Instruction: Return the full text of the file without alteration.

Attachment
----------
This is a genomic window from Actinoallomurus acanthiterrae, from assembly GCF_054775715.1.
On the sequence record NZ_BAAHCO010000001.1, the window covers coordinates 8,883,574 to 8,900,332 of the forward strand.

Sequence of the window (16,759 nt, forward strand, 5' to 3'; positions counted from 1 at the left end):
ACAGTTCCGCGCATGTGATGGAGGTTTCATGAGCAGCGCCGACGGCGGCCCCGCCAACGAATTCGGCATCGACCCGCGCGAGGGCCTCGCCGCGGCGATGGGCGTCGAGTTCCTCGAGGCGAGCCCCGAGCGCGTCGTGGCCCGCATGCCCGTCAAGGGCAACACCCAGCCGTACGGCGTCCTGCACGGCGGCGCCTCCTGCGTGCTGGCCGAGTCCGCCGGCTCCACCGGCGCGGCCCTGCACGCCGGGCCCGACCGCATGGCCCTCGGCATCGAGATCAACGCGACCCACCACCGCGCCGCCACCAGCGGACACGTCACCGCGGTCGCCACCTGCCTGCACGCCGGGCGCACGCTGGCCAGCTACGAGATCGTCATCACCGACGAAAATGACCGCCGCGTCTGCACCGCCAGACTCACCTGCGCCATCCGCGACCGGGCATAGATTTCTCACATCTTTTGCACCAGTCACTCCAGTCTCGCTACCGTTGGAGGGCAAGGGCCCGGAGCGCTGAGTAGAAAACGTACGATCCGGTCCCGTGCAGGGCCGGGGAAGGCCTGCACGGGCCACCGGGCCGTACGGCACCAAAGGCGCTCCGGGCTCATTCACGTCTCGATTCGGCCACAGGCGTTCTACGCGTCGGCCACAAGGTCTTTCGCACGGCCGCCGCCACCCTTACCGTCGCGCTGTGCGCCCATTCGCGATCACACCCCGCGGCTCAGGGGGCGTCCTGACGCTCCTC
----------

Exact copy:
This is a genomic window from Actinoallomurus acanthiterrae, from assembly GCF_054775715.1.
On the sequence record NZ_BAAHCO010000001.1, the window covers coordinates 8,883,574 to 8,900,332 of the forward strand.

Sequence of the window (16,759 nt, forward strand, 5' to 3'; positions counted from 1 at the left end):
ACAGTTCCGCGCATGTGATGGAGGTTTCATGAGCAGCGCCGACGGCGGCCCCGCCAACGAATTCGGCATCGACCCGCGCGAGGGCCTCGCCGCGGCGATGGGCGTCGAGTTCCTCGAGGCGAGCCCCGAGCGCGTCGTGGCCCGCATGCCCGTCAAGGGCAACACCCAGCCGTACGGCGTCCTGCACGGCGGCGCCTCCTGCGTGCTGGCCGAGTCCGCCGGCTCCACCGGCGCGGCCCTGCACGCCGGGCCCGACCGCATGGCCCTCGGCATCGAGATCAACGCGACCCACCACCGCGCCGCCACCAGCGGACACGTCACCGCGGTCGCCACCTGCCTGCACGCCGGGCGCACGCTGGCCAGCTACGAGATCGTCATCACCGACGAAAATGACCGCCGCGTCTGCACCGCCAGACTCACCTGCGCCATCCGCGACCGGGCATAGATTTCTCACATCTTTTGCACCAGTCACTCCAGTCTCGCTACCGTTGGAGGGCAAGGGCCCGGAGCGCTGAGTAGAAAACGTACGATCCGGTCCCGTGCAGGGCCGGGGAAGGCCTGCACGGGCCACCGGGCCGTACGGCACCAAAGGCGCTCCGGGCTCATTCACGTCTCGATTCGGCCACAGGCGTTCTACGCGTCGGCCACAAGGTCTTTCGCACGGCCGCCGCCACCCTTACCGTCGCGCTGTGCGCCCATTCGCGATCACACCCCGCGGCTCAGGGGGCGTCCTGACGCTCCTC